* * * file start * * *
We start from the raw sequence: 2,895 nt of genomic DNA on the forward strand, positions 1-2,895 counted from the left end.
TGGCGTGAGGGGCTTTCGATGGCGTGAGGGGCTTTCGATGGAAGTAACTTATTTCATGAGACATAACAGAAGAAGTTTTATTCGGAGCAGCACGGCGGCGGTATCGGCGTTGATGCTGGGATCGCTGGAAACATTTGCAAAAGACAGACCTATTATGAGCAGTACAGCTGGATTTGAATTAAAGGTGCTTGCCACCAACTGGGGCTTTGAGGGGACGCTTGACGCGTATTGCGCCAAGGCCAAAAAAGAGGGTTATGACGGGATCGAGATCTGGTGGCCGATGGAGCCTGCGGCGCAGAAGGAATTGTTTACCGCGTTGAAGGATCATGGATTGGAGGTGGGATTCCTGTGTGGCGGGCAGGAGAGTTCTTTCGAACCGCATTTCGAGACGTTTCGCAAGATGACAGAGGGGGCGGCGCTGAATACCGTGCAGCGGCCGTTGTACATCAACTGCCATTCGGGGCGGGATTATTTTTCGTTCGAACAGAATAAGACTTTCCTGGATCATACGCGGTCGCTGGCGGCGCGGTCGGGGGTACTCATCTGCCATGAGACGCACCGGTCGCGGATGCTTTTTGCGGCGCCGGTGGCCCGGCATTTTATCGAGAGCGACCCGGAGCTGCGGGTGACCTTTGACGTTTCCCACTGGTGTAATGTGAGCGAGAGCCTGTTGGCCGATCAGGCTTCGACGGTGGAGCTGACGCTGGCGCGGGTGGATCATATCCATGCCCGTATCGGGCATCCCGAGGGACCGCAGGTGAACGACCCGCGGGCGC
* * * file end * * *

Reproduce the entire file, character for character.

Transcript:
We start from the raw sequence: 2,895 nt of genomic DNA on the forward strand, positions 1-2,895 counted from the left end.
TGGCGTGAGGGGCTTTCGATGGCGTGAGGGGCTTTCGATGGAAGTAACTTATTTCATGAGACATAACAGAAGAAGTTTTATTCGGAGCAGCACGGCGGCGGTATCGGCGTTGATGCTGGGATCGCTGGAAACATTTGCAAAAGACAGACCTATTATGAGCAGTACAGCTGGATTTGAATTAAAGGTGCTTGCCACCAACTGGGGCTTTGAGGGGACGCTTGACGCGTATTGCGCCAAGGCCAAAAAAGAGGGTTATGACGGGATCGAGATCTGGTGGCCGATGGAGCCTGCGGCGCAGAAGGAATTGTTTACCGCGTTGAAGGATCATGGATTGGAGGTGGGATTCCTGTGTGGCGGGCAGGAGAGTTCTTTCGAACCGCATTTCGAGACGTTTCGCAAGATGACAGAGGGGGCGGCGCTGAATACCGTGCAGCGGCCGTTGTACATCAACTGCCATTCGGGGCGGGATTATTTTTCGTTCGAACAGAATAAGACTTTCCTGGATCATACGCGGTCGCTGGCGGCGCGGTCGGGGGTACTCATCTGCCATGAGACGCACCGGTCGCGGATGCTTTTTGCGGCGCCGGTGGCCCGGCATTTTATCGAGAGCGACCCGGAGCTGCGGGTGACCTTTGACGTTTCCCACTGGTGTAATGTGAGCGAGAGCCTGTTGGCCGATCAGGCTTCGACGGTGGAGCTGACGCTGGCGCGGGTGGATCATATCCATGCCCGTATCGGGCATCCCGAGGGACCGCAGGTGAACGACCCGCGGGCGC